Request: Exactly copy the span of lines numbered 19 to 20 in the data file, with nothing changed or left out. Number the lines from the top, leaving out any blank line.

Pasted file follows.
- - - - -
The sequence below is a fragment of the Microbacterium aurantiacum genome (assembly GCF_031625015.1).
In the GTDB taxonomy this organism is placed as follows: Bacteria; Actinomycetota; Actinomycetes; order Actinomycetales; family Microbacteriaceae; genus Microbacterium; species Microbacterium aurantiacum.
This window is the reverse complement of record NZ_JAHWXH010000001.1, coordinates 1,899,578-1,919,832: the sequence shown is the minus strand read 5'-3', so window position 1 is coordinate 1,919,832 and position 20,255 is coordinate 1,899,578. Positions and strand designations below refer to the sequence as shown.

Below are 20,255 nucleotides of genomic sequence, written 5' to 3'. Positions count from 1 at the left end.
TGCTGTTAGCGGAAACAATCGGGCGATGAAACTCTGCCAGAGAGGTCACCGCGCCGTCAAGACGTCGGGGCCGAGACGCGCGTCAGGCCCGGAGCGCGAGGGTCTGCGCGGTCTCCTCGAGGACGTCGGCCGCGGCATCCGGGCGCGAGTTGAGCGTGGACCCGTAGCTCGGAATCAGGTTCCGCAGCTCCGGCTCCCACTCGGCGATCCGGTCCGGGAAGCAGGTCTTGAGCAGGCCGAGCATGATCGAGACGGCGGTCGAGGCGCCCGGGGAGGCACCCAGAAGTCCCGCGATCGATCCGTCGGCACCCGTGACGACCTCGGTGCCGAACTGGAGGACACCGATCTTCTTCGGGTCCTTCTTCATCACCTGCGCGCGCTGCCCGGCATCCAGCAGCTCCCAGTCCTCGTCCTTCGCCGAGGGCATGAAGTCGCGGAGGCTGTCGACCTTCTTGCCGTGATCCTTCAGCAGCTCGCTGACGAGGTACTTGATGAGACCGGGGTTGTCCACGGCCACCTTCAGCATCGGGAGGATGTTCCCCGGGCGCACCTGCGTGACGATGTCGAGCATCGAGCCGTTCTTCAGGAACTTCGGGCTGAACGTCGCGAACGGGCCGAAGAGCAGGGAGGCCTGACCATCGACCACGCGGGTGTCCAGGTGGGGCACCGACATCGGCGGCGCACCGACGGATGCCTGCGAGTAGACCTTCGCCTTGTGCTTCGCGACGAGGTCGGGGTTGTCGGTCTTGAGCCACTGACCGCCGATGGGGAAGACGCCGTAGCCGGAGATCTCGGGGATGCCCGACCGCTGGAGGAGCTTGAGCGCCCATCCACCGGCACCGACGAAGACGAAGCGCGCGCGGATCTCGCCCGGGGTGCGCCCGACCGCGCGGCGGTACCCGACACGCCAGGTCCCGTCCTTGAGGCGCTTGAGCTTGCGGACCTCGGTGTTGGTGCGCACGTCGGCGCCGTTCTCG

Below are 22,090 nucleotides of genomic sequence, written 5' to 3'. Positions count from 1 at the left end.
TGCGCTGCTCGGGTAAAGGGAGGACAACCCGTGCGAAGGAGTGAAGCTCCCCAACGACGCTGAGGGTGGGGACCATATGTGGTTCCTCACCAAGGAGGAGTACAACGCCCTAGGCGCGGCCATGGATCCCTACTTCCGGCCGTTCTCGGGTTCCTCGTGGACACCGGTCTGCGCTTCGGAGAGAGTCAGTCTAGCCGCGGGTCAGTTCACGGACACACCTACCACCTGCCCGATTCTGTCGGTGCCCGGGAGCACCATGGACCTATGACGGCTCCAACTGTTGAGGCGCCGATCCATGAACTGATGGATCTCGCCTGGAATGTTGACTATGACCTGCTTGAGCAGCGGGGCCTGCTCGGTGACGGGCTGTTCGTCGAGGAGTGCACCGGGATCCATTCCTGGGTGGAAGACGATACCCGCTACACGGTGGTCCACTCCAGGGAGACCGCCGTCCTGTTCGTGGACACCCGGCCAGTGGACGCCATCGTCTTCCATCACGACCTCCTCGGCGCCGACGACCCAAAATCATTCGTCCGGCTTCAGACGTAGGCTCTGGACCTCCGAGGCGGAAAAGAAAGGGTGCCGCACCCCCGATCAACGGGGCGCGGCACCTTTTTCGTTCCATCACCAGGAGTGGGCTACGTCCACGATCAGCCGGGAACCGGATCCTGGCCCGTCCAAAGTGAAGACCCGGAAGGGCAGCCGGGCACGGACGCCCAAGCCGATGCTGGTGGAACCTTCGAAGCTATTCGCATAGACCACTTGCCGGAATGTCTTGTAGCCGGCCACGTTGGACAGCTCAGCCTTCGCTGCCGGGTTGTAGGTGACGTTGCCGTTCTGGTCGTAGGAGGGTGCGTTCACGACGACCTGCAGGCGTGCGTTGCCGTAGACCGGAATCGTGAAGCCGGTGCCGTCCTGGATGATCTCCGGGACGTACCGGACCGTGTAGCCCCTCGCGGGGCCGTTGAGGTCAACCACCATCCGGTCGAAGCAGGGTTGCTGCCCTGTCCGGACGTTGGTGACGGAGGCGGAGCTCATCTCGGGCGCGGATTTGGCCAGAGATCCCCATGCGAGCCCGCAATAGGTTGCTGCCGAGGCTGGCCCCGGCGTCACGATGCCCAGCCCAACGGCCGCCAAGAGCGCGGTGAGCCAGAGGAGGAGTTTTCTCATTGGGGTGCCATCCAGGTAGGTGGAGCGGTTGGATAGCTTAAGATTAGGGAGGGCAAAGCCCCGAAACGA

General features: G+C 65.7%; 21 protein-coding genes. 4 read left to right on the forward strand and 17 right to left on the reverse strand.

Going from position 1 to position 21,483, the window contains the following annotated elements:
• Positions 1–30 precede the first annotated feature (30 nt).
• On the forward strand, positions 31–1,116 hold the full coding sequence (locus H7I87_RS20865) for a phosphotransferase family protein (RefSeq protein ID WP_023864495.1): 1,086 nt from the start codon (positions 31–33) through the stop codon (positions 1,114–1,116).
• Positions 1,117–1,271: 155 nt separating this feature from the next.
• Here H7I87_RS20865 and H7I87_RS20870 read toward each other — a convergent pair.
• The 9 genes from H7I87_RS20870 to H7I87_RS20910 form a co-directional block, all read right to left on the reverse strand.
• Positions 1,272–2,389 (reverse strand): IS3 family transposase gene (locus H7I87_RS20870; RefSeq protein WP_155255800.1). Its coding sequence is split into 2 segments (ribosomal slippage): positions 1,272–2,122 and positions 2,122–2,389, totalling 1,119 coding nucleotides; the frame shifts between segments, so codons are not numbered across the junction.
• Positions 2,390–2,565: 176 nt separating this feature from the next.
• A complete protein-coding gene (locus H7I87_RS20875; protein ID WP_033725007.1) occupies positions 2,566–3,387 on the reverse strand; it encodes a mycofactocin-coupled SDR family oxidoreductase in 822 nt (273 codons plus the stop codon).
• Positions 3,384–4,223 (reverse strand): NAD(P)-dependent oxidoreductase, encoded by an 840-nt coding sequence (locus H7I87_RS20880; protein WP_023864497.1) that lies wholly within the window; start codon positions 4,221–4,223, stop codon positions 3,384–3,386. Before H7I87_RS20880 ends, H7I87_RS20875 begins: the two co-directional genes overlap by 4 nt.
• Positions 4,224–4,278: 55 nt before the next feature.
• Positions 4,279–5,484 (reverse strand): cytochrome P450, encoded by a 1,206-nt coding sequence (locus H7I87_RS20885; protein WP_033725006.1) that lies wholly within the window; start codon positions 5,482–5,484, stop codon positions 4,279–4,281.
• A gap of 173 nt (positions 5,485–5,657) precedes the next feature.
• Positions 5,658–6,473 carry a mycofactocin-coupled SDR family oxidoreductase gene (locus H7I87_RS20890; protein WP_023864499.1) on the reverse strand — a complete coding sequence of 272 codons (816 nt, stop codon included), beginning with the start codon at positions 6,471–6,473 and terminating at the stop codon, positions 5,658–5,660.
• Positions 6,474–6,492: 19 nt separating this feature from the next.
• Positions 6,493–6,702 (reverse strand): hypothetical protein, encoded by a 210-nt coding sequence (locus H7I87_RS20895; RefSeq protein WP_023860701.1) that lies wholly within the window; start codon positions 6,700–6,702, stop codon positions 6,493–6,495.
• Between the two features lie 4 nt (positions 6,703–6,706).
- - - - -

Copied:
• Positions 4,224–4,278: 55 nt before the next feature.
• Positions 4,279–5,484 (reverse strand): cytochrome P450, encoded by a 1,206-nt coding sequence (locus H7I87_RS20885; protein WP_033725006.1) that lies wholly within the window; start codon positions 5,482–5,484, stop codon positions 4,279–4,281.